It's not every day that we get the chance to mess with religion. Oh, who am I kidding? This happens all the time, and in today's world, where -- according to the Pew Research Center -- roughly 16% of the population identifies itself as religiously unaffiliated, religion is becoming increasingly marginal in people's lives. That's not to say that people are becoming a bunch of degenerate non-believers; we'll leave such talk to the fanatics. However, it is telling that when I did a simple online search for "people take religion seriously" I came up with multiple hits decrying the lunacy of faith in a supreme almighty being, a plethora of forum posts ridiculing the faithful, and several articles admonishing young people to reconsider their faithlessness or lamenting the same.

But this article isn't about religion. I'm not here to take sides in what is often a heated debate. What I am here to do, given the rare intersection of holidays this year, is to provide a small guide for those who want to have a fun April Fools' Day and still be on speaking terms with the Christians in their lives come April 2.

A rare opportunity

This year Easter Sunday falls on April 1, a coincidence that last occurred in 1956 and will not happen again until 2029, once more in 2040, and that will be it until 2108. Since the holiday is tied to the lunar calendar, the date changes each year, and the added factor of leap years means that Easter Fools' Day happens three or four times a century. As such, this coming Easter Sunday is a once- (or, technically, thrice)-in-a-lifetime opportunity.

But be careful -- pulling the wrong prank on the wrong person may result in some long-term tension and grudges, and some less-than-pleasant date nights or family dinners for years to come. If you'd like the people you love to still love you back when the April Fools' dust settles, read on for some tips on how to avoid offending your loved ones' religious sensibilities.

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A guide to not offending the faithful

If you don't want to lose the favor or affection of the Christians in your life, these are probably pranks you should avoid. If you don't care, then have at it.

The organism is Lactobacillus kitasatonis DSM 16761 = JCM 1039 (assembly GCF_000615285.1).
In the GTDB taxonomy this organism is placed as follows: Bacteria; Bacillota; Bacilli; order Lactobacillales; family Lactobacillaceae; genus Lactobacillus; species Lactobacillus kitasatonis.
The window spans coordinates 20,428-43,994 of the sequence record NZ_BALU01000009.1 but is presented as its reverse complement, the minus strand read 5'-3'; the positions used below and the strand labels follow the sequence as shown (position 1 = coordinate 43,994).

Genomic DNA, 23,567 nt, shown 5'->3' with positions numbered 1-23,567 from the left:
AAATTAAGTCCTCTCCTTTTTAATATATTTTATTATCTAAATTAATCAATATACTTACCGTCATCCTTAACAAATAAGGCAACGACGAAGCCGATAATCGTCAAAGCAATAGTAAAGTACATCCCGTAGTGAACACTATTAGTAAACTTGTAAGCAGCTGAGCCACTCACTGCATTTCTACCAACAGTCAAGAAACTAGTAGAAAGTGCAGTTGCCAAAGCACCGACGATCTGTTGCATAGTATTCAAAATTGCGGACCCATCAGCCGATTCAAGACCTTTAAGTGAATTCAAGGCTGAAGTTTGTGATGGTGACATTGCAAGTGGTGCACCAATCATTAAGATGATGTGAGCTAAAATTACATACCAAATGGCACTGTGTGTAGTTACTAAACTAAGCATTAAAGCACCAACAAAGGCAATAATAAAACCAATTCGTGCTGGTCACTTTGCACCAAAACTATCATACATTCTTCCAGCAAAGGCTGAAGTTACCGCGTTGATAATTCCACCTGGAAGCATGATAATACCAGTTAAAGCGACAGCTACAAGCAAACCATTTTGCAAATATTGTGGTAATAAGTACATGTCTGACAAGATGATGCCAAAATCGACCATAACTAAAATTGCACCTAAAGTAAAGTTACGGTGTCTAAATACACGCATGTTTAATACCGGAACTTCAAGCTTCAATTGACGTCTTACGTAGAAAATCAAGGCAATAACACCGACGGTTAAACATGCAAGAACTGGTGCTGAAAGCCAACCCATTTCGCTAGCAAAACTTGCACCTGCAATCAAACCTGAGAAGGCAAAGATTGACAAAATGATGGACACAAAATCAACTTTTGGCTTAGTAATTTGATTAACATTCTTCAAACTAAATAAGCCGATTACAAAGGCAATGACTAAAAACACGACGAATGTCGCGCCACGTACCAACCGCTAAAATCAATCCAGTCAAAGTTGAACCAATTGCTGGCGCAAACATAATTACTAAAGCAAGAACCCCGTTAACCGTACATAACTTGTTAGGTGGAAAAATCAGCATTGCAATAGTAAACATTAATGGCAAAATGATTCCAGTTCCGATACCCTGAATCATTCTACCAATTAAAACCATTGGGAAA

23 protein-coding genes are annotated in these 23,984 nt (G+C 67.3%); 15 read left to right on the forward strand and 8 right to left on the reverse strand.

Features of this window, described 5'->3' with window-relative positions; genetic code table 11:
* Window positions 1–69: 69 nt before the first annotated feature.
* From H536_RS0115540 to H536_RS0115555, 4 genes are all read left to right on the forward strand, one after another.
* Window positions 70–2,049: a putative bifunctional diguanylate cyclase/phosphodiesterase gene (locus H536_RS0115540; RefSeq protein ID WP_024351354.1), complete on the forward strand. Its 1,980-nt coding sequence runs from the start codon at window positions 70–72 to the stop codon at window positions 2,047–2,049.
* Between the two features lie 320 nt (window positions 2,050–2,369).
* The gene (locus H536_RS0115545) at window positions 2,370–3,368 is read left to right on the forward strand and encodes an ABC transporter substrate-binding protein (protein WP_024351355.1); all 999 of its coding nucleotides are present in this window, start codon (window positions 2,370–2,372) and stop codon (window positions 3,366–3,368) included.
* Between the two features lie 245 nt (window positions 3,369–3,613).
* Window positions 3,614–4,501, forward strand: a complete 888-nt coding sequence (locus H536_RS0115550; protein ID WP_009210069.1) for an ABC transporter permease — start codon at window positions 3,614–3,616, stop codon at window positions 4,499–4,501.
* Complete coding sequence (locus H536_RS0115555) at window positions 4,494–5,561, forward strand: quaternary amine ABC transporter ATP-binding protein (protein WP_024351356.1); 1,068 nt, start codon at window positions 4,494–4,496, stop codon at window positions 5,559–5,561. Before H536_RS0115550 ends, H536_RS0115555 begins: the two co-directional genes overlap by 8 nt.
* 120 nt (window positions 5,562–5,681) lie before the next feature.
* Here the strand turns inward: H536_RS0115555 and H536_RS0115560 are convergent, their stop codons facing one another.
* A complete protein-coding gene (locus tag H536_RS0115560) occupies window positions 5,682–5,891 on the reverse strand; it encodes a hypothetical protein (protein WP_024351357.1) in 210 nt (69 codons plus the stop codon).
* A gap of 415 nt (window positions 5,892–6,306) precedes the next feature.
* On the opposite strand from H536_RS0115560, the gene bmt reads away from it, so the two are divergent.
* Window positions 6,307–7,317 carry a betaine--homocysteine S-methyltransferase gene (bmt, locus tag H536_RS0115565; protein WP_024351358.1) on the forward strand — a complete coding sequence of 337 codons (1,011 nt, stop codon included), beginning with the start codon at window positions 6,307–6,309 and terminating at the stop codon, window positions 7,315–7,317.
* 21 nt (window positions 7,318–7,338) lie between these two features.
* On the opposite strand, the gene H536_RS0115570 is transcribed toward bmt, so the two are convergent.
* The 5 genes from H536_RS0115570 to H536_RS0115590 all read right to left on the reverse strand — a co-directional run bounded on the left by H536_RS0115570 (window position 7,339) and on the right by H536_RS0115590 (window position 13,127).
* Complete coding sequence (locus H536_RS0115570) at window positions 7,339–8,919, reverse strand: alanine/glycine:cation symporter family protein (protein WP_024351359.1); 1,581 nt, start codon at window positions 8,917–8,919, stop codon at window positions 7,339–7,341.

1. Avoid any prank that involves crucifying. This includes nailing people's photos, clothing, favorite teddy bear, or your annoying kid sister to anything resembling a cross.

2. Stay away from messianic miracles. If grandma is the kind of person who would believe that a pie in the shape of the Virgin Mary is a sign of the Second Coming, don't give grandma a pie in the shape of the Virgin Mary.

3. Don't troll the faithful. People will be posting congratulatory messages to each other on social media. It would be wise to not comment on each one of those posts with "Just kidding" or "Haha, good one" or anything else along those lines.

4. Save the Jesus costume for Halloween. Especially if it's a zombie Jesus costume. While the story of the resurrection of Christ might be a tempting outlet, dressing up as the Son of God and going around yelling, "I'm back, y'all!" may not be the best idea.

And, finally,

5. Under no circumstances should you pull any pranks during religious services. This applies to all of the previously mentioned pranks, as well as: placing raw eggs on people's seats when they rise and/or kneel, sticking a "kick me" sign on the priest's back, coming to mass dressed as a bunny, decorating the head of the bald guy in front of you like an Easter egg, and pointing to the front of the room and yelling, "Jesus Christ!" Such pranks may result in you, yourself, being crucified, and that would be counter-productive.

Follow these simple steps and the devoutly faithful in your life will have no reason to shun, loathe, or -- worst of all -- unfriend you.